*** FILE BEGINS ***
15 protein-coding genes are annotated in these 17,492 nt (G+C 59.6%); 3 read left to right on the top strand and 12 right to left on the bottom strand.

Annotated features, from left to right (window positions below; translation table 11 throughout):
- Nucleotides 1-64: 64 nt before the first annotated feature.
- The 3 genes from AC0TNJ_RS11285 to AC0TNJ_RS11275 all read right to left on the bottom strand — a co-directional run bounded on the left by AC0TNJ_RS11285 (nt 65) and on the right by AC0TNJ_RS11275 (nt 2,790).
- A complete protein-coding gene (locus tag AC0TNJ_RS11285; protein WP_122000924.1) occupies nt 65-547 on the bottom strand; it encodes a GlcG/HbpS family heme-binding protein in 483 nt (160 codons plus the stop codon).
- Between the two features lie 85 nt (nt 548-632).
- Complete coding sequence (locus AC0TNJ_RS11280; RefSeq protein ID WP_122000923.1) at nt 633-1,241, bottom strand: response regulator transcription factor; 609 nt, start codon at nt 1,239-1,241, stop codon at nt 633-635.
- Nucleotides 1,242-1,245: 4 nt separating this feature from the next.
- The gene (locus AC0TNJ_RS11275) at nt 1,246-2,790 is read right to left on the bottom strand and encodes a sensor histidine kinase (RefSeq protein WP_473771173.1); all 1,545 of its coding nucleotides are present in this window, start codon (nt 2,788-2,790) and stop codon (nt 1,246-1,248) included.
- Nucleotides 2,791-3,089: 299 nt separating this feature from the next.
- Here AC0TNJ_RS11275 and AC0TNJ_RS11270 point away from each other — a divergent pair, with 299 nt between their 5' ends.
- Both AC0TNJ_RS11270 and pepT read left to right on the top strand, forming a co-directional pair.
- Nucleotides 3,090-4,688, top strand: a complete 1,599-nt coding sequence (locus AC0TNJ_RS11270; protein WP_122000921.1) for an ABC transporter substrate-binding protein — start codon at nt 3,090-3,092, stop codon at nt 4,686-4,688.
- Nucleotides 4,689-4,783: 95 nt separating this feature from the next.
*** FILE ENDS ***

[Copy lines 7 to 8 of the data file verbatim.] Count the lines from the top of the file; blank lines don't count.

- Complete coding sequence (locus AC0TNJ_RS11280; RefSeq protein ID WP_122000923.1) at nt 633-1,241, bottom strand: response regulator transcription factor; 609 nt, start codon at nt 1,239-1,241, stop codon at nt 633-635.
- Nucleotides 1,242-1,245: 4 nt separating this feature from the next.